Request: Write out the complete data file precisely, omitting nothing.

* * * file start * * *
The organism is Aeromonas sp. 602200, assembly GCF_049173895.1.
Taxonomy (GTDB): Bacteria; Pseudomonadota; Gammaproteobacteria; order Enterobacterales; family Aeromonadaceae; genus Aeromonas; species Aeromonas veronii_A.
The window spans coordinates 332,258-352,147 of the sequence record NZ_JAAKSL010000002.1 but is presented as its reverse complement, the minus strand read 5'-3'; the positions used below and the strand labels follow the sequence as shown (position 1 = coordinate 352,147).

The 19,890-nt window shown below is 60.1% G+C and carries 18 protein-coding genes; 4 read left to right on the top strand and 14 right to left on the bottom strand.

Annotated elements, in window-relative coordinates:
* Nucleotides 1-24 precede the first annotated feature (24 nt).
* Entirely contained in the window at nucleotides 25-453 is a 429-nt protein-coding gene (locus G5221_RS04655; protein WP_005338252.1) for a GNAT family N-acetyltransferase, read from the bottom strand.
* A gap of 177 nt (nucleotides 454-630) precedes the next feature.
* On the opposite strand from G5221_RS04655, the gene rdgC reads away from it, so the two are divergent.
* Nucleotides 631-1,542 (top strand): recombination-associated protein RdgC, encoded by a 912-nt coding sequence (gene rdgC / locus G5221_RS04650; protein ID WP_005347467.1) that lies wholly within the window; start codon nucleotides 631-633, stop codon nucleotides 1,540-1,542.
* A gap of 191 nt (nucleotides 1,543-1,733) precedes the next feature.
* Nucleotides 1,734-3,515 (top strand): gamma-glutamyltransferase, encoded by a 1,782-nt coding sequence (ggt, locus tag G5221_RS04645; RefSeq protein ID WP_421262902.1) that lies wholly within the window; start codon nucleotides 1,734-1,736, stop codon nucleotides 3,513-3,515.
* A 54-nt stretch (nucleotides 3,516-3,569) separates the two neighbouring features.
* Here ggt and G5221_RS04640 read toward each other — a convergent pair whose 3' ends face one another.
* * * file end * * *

The organism is Aeromonas sp. 602200, assembly GCF_049173895.1.
Taxonomy (GTDB): Bacteria; Pseudomonadota; Gammaproteobacteria; order Enterobacterales; family Aeromonadaceae; genus Aeromonas; species Aeromonas veronii_A.
The window spans coordinates 332,258-352,147 of the sequence record NZ_JAAKSL010000002.1 but is presented as its reverse complement, the minus strand read 5'-3'; the positions used below and the strand labels follow the sequence as shown (position 1 = coordinate 352,147).

The 19,890-nt window shown below is 60.1% G+C and carries 18 protein-coding genes; 4 read left to right on the top strand and 14 right to left on the bottom strand.

Annotated elements, in window-relative coordinates:
* Nucleotides 1-24 precede the first annotated feature (24 nt).
* Entirely contained in the window at nucleotides 25-453 is a 429-nt protein-coding gene (locus G5221_RS04655; protein WP_005338252.1) for a GNAT family N-acetyltransferase, read from the bottom strand.
* A gap of 177 nt (nucleotides 454-630) precedes the next feature.
* On the opposite strand from G5221_RS04655, the gene rdgC reads away from it, so the two are divergent.
* Nucleotides 631-1,542 (top strand): recombination-associated protein RdgC, encoded by a 912-nt coding sequence (gene rdgC / locus G5221_RS04650; protein ID WP_005347467.1) that lies wholly within the window; start codon nucleotides 631-633, stop codon nucleotides 1,540-1,542.
* A gap of 191 nt (nucleotides 1,543-1,733) precedes the next feature.
* Nucleotides 1,734-3,515 (top strand): gamma-glutamyltransferase, encoded by a 1,782-nt coding sequence (ggt, locus tag G5221_RS04645; RefSeq protein ID WP_421262902.1) that lies wholly within the window; start codon nucleotides 1,734-1,736, stop codon nucleotides 3,513-3,515.
* A 54-nt stretch (nucleotides 3,516-3,569) separates the two neighbouring features.
* Here ggt and G5221_RS04640 read toward each other — a convergent pair whose 3' ends face one another.